Apparently, gut bacteria can not only recognize the hormones of their host (us, in this case), but also synthesize them. The microbial community down under can respond to both the nutrients that we've eaten and the state of some of our hormones.
Acting together, they communicate with part of our nervous system that works in the gastrointestinal tract and may even be able to influence our appetite.
Those nerve cells together used to be called the enteric nervous system but are now increasingly being given the far more elegant name "gut brain". Our gut brain is actually linked to our regular "Big" brain, and it very regularly tells our Big Brain when it is hungry. And when it is full.
Normally, when sufficient food is in our digestive tract, or nutrients have been moved from the intestines into the bloodstream, the gut brain signals to the Big Brain (hello, up there!) that it's full and we should stop eating. Right.
Sometimes the Big Brain doesn't listen, but that's a different issue.
|Huh? Full? I wasn't listening... image: DailyMail|
Continuously eating fatty foods over time upsets communication between the gut and the brain, which in turn perpetuates a bad diet and weight gain.
As this article published in Science magazine explains, eating too much fat may cause people to have to eat more and fattier food to feel the same satisfaction normally gained from eating a meal.
A long-term, high-fat diet changes how the gut signals the brain to both enjoy and to stop eating. The change suppresses the production of dopamine in the brain, which, in turn, leads to the need to eat more high-fat foods to get that same satisfaction from eating.
|the gut brain microbes meets the big brain|
(who knew gut microbes had so many eyes?)
image: Benjamin Arthur, NPR
The signals from gut to brain can be changed directly and predictably. Passive scaredy-cat mice that were fed gut bacteria from aggressive mice became more daring and aggressive, and vice versa: aggressive mice fed bacteria from passive mice became more passive.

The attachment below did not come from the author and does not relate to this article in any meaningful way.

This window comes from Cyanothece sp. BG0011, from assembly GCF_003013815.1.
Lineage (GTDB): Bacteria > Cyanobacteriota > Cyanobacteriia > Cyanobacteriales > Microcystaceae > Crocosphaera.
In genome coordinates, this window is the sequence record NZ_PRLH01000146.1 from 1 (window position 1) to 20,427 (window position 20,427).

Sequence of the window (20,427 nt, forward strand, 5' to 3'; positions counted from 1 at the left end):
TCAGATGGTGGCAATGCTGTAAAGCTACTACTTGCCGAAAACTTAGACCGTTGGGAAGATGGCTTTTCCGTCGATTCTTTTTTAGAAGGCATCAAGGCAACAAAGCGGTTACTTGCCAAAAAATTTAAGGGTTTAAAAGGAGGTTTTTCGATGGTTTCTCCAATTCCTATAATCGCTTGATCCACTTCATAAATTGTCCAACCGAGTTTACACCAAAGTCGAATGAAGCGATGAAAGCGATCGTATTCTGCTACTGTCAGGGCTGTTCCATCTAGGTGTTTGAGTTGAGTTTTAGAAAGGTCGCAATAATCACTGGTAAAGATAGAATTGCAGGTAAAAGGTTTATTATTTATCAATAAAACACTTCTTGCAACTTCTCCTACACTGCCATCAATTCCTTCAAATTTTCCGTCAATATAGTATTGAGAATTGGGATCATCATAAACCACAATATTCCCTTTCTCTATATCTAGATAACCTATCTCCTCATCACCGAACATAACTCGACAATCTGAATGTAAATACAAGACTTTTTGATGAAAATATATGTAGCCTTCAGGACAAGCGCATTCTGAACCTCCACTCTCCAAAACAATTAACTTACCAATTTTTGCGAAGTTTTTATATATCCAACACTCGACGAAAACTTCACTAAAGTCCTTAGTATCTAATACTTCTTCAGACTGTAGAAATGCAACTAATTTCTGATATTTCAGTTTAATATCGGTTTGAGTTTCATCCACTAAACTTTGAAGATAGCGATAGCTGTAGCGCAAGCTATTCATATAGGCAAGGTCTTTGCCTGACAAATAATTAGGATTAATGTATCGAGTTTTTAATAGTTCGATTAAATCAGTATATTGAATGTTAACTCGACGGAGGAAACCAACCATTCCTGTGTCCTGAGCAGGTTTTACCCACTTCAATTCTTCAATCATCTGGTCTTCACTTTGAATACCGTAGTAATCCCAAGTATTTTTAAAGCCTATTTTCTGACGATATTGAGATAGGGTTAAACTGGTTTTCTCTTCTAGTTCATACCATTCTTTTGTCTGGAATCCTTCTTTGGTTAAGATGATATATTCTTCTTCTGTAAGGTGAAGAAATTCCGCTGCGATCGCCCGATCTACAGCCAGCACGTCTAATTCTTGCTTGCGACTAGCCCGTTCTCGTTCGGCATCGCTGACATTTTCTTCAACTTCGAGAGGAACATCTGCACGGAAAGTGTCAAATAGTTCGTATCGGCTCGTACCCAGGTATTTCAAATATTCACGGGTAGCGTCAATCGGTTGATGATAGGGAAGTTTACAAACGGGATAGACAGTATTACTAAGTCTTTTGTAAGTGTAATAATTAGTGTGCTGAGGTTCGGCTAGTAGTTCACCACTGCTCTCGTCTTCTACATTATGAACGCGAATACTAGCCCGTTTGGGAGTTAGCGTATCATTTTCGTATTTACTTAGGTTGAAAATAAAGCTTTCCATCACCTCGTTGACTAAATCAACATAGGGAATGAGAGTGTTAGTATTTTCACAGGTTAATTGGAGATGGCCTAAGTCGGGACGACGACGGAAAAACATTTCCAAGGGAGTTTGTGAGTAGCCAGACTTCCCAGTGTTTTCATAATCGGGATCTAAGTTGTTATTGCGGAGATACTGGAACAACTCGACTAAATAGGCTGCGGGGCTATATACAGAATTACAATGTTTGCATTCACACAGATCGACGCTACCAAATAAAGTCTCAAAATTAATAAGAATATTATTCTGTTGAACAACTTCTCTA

Similarly, mice that were fed antibiotics that killed off gut flora showed changes in their brain chemistry that have been linked to depression. As with food-related behavior, researchers suspect that gut bacteria may be producing chemicals that signal to and potentially influence the brain's functioning. At least in mice.
Yet in both mice and people, new and increasing evidence tells us that our normal ("friendly") gastrointestinal bacteria play various important roles in our daily functioning and well-being. Who knew?
Learn moreEven though the study of our gut flora is still in its early stages, there is a wealth of information available on line. Here are just a few articles, including some from the last post:
A technical, but clear, description of gut flora and their role in health and disease, from the Lancet (2003)
An extensive and fun introduction to our microbial world, by Michael Pollan in the NY Times
Metabolic syndrome risk factor threshold levels, from the American Heart Association
More than you wanted to know about metabolic syndrome, (plus a photo that clearly shows abdominal "central" obesity) from Wikipedia
A friendly NY Times article with all the gory details on the study of mice that eat poo and lose weight
My previous post on how eating certain high-fat, high-cholesterol foods — including eggs and beef — encourages bacteria to produce a compound, called TMAO, that seems to boost the risk of heart disease.